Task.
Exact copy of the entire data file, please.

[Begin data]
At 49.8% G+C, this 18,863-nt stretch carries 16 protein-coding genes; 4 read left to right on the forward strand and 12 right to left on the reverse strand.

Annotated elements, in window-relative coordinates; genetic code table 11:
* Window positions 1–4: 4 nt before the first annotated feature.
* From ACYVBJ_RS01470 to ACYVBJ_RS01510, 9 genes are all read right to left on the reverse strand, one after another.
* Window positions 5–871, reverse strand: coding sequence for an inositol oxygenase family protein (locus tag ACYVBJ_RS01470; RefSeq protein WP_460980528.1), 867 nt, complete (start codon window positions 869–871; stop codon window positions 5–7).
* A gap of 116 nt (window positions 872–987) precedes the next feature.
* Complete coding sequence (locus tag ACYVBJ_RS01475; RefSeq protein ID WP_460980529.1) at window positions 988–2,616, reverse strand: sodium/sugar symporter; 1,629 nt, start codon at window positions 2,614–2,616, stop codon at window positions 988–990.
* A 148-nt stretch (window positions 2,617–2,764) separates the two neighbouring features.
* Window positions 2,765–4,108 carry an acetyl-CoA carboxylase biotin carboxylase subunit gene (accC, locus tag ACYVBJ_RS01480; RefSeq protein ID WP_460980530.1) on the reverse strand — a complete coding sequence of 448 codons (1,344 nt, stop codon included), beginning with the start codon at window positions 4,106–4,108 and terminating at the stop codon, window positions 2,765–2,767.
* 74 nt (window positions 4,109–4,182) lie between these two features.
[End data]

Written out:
At 49.8% G+C, this 18,863-nt stretch carries 16 protein-coding genes; 4 read left to right on the forward strand and 12 right to left on the reverse strand.

Annotated elements, in window-relative coordinates; genetic code table 11:
* Window positions 1–4: 4 nt before the first annotated feature.
* From ACYVBJ_RS01470 to ACYVBJ_RS01510, 9 genes are all read right to left on the reverse strand, one after another.
* Window positions 5–871, reverse strand: coding sequence for an inositol oxygenase family protein (locus tag ACYVBJ_RS01470; RefSeq protein WP_460980528.1), 867 nt, complete (start codon window positions 869–871; stop codon window positions 5–7).
* A gap of 116 nt (window positions 872–987) precedes the next feature.
* Complete coding sequence (locus tag ACYVBJ_RS01475; RefSeq protein ID WP_460980529.1) at window positions 988–2,616, reverse strand: sodium/sugar symporter; 1,629 nt, start codon at window positions 2,614–2,616, stop codon at window positions 988–990.
* A 148-nt stretch (window positions 2,617–2,764) separates the two neighbouring features.
* Window positions 2,765–4,108 carry an acetyl-CoA carboxylase biotin carboxylase subunit gene (accC, locus tag ACYVBJ_RS01480; RefSeq protein ID WP_460980530.1) on the reverse strand — a complete coding sequence of 448 codons (1,344 nt, stop codon included), beginning with the start codon at window positions 4,106–4,108 and terminating at the stop codon, window positions 2,765–2,767.
* 74 nt (window positions 4,109–4,182) lie between these two features.